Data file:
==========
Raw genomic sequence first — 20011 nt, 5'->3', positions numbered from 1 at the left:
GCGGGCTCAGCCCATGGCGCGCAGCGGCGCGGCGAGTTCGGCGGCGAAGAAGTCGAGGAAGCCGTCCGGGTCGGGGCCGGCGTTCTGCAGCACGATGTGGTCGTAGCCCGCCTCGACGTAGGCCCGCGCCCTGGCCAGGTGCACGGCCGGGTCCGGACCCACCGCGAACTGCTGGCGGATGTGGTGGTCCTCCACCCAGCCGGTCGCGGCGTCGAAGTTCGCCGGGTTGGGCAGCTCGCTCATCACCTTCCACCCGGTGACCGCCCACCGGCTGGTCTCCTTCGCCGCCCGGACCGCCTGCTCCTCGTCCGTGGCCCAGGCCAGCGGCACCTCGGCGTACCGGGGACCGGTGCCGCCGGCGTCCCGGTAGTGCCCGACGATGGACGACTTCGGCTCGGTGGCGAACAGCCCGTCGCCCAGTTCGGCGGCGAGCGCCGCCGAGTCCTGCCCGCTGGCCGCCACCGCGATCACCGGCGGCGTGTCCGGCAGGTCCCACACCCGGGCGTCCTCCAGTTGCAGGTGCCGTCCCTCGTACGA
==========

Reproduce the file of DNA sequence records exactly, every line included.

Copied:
Raw genomic sequence first — 20011 nt, 5'->3', positions numbered from 1 at the left:
GCGGGCTCAGCCCATGGCGCGCAGCGGCGCGGCGAGTTCGGCGGCGAAGAAGTCGAGGAAGCCGTCCGGGTCGGGGCCGGCGTTCTGCAGCACGATGTGGTCGTAGCCCGCCTCGACGTAGGCCCGCGCCCTGGCCAGGTGCACGGCCGGGTCCGGACCCACCGCGAACTGCTGGCGGATGTGGTGGTCCTCCACCCAGCCGGTCGCGGCGTCGAAGTTCGCCGGGTTGGGCAGCTCGCTCATCACCTTCCACCCGGTGACCGCCCACCGGCTGGTCTCCTTCGCCGCCCGGACCGCCTGCTCCTCGTCCGTGGCCCAGGCCAGCGGCACCTCGGCGTACCGGGGACCGGTGCCGCCGGCGTCCCGGTAGTGCCCGACGATGGACGACTTCGGCTCGGTGGCGAACAGCCCGTCGCCCAGTTCGGCGGCGAGCGCCGCCGAGTCCTGCCCGCTGGCCGCCACCGCGATCACCGGCGGCGTGTCCGGCAGGTCCCACACCCGGGCGTCCTCCAGTTGCAGGTGCCGTCCCTCGTACGA